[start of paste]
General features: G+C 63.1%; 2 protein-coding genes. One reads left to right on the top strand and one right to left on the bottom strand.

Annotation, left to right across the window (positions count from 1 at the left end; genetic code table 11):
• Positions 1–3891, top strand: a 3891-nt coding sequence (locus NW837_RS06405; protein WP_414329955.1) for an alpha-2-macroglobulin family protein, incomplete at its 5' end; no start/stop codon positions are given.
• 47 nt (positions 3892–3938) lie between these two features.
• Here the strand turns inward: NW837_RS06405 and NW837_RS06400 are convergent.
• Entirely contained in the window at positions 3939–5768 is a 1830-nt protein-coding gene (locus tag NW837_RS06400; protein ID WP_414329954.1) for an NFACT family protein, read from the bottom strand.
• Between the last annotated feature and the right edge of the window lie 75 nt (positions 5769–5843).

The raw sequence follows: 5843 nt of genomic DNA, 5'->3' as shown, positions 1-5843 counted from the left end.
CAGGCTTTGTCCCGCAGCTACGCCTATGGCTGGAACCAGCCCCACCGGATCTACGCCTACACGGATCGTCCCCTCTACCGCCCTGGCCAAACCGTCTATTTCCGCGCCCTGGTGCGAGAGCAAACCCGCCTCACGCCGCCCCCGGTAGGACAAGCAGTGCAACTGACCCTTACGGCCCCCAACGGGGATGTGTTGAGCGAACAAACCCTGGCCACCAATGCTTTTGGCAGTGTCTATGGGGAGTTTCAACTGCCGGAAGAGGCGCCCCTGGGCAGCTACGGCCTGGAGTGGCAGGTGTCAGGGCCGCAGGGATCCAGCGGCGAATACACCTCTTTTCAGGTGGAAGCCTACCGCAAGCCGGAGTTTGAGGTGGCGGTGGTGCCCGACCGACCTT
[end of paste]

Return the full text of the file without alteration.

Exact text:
General features: G+C 63.1%; 2 protein-coding genes. One reads left to right on the top strand and one right to left on the bottom strand.

Annotation, left to right across the window (positions count from 1 at the left end; genetic code table 11):
• Positions 1–3891, top strand: a 3891-nt coding sequence (locus NW837_RS06405; protein WP_414329955.1) for an alpha-2-macroglobulin family protein, incomplete at its 5' end; no start/stop codon positions are given.
• 47 nt (positions 3892–3938) lie between these two features.
• Here the strand turns inward: NW837_RS06405 and NW837_RS06400 are convergent.
• Entirely contained in the window at positions 3939–5768 is a 1830-nt protein-coding gene (locus tag NW837_RS06400; protein ID WP_414329954.1) for an NFACT family protein, read from the bottom strand.
• Between the last annotated feature and the right edge of the window lie 75 nt (positions 5769–5843).

The raw sequence follows: 5843 nt of genomic DNA, 5'->3' as shown, positions 1-5843 counted from the left end.
CAGGCTTTGTCCCGCAGCTACGCCTATGGCTGGAACCAGCCCCACCGGATCTACGCCTACACGGATCGTCCCCTCTACCGCCCTGGCCAAACCGTCTATTTCCGCGCCCTGGTGCGAGAGCAAACCCGCCTCACGCCGCCCCCGGTAGGACAAGCAGTGCAACTGACCCTTACGGCCCCCAACGGGGATGTGTTGAGCGAACAAACCCTGGCCACCAATGCTTTTGGCAGTGTCTATGGGGAGTTTCAACTGCCGGAAGAGGCGCCCCTGGGCAGCTACGGCCTGGAGTGGCAGGTGTCAGGGCCGCAGGGATCCAGCGGCGAATACACCTCTTTTCAGGTGGAAGCCTACCGCAAGCCGGAGTTTGAGGTGGCGGTGGTGCCCGACCGACCTT